When in use, the U-shaped shackle rod 2 may be telescoped to the length necessary to pass through the bicycle wheel, bicycle frame and around a stationary object. When not in use, the U-shaped shackle rod 2 may be compressed with its legs pushed into shackle rod end 4 and shackle rod end 5 so as to shorten the length of the lock for storage mounting between the frame of the bicycle.
In a modified embodiment of the invention, as shown in FIG. 6, right tube 24 has a curved end which fits into the lock cross bar 2 and is free to turn. The curved end prevents tube 24 from being removed from cross bar 25 when the lock is in the locked position. Cross bar 25 has a key locking mechanism consisting of deadbolt 26 to prevent the shackle 23 from being removed from cross bar when the lock is in its locked position but which may be removed when the locking mechanism is unlocked. Although this dead bolt is shown, the invention contemplates numerous other locking mechanisms which are presently used in producing shackle locks. Thus, when the lock is in the locked position, tube or rod end 24 can not be pulled out of cross bar 2 because of its curved bottom and tube 23 can not be removed from cross bar 25 due to the lock dead bolt 26 preventing the tube 23 from being pulled out. In the locked position, shackle 2 can extend in length until two stops 22 formed on each leg hits the crimped end of tubes 23 and 24. Pulling out on shackle 21 causes the effective locking area to increase in size whereas pushing in on shackle 21 reduces the effective locking area.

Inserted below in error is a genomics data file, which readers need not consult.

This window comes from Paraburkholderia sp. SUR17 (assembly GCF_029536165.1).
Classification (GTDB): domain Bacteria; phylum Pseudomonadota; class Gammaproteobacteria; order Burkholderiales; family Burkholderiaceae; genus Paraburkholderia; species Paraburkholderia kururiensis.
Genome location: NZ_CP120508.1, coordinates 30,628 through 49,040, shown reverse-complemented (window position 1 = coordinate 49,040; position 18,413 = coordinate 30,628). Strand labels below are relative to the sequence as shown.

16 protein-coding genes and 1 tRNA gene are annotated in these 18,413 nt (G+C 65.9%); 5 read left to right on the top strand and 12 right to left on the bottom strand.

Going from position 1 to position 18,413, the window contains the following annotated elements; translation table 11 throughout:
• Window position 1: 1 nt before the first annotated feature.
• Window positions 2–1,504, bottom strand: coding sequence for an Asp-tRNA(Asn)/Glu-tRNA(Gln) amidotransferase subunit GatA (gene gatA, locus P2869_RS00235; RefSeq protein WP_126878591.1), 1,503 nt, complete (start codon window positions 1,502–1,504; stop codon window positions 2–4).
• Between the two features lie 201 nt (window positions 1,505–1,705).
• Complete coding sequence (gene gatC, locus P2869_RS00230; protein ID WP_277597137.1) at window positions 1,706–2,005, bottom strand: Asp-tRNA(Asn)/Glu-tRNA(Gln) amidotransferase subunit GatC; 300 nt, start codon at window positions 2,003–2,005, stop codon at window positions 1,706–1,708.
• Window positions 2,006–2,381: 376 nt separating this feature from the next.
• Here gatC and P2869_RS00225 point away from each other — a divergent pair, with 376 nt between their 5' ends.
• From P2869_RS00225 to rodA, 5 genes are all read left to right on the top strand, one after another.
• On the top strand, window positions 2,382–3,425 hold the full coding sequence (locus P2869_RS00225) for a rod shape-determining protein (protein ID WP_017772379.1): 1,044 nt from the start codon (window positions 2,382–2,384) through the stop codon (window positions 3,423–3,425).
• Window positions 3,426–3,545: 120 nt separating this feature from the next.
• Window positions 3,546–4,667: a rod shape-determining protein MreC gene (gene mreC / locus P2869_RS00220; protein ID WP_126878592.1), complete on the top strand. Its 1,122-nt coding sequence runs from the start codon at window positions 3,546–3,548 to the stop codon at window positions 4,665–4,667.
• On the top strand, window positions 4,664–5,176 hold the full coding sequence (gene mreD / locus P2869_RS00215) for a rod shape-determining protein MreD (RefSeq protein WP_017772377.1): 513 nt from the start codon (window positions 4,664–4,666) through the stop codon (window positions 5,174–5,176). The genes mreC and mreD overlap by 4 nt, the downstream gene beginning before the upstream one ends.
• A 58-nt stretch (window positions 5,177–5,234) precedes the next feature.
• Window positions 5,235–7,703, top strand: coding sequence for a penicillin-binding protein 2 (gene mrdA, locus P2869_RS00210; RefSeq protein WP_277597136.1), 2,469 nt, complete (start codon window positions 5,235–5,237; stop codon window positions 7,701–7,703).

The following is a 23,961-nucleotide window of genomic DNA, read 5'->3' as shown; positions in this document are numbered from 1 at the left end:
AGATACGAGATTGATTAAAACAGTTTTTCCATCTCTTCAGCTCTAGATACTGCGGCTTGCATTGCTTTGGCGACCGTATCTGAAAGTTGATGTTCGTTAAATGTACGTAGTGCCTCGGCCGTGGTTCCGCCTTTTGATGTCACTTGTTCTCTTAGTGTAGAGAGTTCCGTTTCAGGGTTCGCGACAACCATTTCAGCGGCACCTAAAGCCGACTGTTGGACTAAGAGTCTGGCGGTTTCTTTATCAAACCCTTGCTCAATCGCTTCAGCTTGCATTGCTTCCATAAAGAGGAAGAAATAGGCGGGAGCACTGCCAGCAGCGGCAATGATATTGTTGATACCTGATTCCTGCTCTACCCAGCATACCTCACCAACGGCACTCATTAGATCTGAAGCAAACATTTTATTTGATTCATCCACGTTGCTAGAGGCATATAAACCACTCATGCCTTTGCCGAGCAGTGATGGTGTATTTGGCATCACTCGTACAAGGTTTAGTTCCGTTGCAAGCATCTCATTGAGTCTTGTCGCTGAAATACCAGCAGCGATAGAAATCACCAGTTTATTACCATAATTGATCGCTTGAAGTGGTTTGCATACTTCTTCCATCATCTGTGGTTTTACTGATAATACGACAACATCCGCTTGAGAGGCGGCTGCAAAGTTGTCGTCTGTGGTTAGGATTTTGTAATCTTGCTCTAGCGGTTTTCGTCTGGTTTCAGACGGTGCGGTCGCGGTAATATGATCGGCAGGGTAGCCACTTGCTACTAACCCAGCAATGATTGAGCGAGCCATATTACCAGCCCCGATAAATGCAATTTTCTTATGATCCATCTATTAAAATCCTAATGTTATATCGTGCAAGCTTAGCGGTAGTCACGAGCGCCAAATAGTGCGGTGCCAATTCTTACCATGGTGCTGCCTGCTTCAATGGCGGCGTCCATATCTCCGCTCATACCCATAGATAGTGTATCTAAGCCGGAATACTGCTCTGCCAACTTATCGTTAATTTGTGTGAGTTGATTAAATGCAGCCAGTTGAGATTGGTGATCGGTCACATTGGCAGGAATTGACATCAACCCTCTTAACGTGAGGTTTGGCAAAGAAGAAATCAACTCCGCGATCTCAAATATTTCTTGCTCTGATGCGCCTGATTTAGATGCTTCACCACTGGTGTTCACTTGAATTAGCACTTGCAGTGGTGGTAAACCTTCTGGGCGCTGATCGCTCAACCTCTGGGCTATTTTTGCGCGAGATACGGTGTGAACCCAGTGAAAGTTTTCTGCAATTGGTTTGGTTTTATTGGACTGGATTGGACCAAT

Still other objects and advantages of the present invention will become readily apparent to those skilled in the art from the preceding detailed description. Only the preferred embodiments of the invention are illustrated and described, as afforementioned, simply by way of presenting the best modes contemplated of carrying out the invention. This invention is capable of other and different embodiments, and its several details are capable of modifications in various respects, all without departing from the invention. Accordingly, the drawings and descriptions are to be regarded as illustrative in nature, and not a restrictive, the invention being defined solely by the claims appended hereto.
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|U.S. Classification||70/38.00A, 70/53, 70/233, 70/39, 70/461|
|International Classification||E05B63/00, E05B67/06|
|Cooperative Classification||Y10T70/491, E05B63/0056, Y10T70/5872, E05B67/063, Y10T70/454, E05B67/06, Y10T70/8838, Y10T70/459|
|Mar 2, 1999||REMI||Maintenance fee reminder mailed|
|Aug 8, 1999||LAPS||Lapse for failure to pay maintenance fees|
|Oct 19, 1999||FP||Expired due to failure to pay maintenance fee|
Effective date: 19990808